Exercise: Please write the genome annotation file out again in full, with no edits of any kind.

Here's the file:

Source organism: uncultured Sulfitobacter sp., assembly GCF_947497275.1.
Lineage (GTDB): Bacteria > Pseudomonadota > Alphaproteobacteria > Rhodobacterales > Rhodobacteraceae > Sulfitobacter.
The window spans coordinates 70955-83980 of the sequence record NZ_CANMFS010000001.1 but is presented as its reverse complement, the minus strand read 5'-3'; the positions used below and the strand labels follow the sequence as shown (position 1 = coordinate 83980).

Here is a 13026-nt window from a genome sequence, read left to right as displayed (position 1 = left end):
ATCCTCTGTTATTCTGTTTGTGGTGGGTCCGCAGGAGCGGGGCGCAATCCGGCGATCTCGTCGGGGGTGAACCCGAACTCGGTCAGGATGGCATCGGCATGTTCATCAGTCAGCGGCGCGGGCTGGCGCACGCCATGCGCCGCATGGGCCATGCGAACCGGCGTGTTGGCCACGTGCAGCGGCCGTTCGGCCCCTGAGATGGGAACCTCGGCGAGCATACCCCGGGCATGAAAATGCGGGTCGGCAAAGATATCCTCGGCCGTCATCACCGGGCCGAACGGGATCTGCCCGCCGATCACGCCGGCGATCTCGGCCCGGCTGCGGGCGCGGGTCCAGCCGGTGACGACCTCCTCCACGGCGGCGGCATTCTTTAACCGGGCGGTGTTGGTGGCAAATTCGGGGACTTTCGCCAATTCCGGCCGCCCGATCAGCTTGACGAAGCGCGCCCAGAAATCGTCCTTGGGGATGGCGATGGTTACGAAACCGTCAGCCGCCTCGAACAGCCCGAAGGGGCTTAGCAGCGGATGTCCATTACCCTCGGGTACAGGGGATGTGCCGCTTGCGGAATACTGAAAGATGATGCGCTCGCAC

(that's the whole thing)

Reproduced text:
Source organism: uncultured Sulfitobacter sp., assembly GCF_947497275.1.
Lineage (GTDB): Bacteria > Pseudomonadota > Alphaproteobacteria > Rhodobacterales > Rhodobacteraceae > Sulfitobacter.
The window spans coordinates 70955-83980 of the sequence record NZ_CANMFS010000001.1 but is presented as its reverse complement, the minus strand read 5'-3'; the positions used below and the strand labels follow the sequence as shown (position 1 = coordinate 83980).

Here is a 13026-nt window from a genome sequence, read left to right as displayed (position 1 = left end):
ATCCTCTGTTATTCTGTTTGTGGTGGGTCCGCAGGAGCGGGGCGCAATCCGGCGATCTCGTCGGGGGTGAACCCGAACTCGGTCAGGATGGCATCGGCATGTTCATCAGTCAGCGGCGCGGGCTGGCGCACGCCATGCGCCGCATGGGCCATGCGAACCGGCGTGTTGGCCACGTGCAGCGGCCGTTCGGCCCCTGAGATGGGAACCTCGGCGAGCATACCCCGGGCATGAAAATGCGGGTCGGCAAAGATATCCTCGGCCGTCATCACCGGGCCGAACGGGATCTGCCCGCCGATCACGCCGGCGATCTCGGCCCGGCTGCGGGCGCGGGTCCAGCCGGTGACGACCTCCTCCACGGCGGCGGCATTCTTTAACCGGGCGGTGTTGGTGGCAAATTCGGGGACTTTCGCCAATTCCGGCCGCCCGATCAGCTTGACGAAGCGCGCCCAGAAATCGTCCTTGGGGATGGCGATGGTTACGAAACCGTCAGCCGCCTCGAACAGCCCGAAGGGGCTTAGCAGCGGATGTCCATTACCCTCGGGTACAGGGGATGTGCCGCTTGCGGAATACTGAAAGATGATGCGCTCGCAC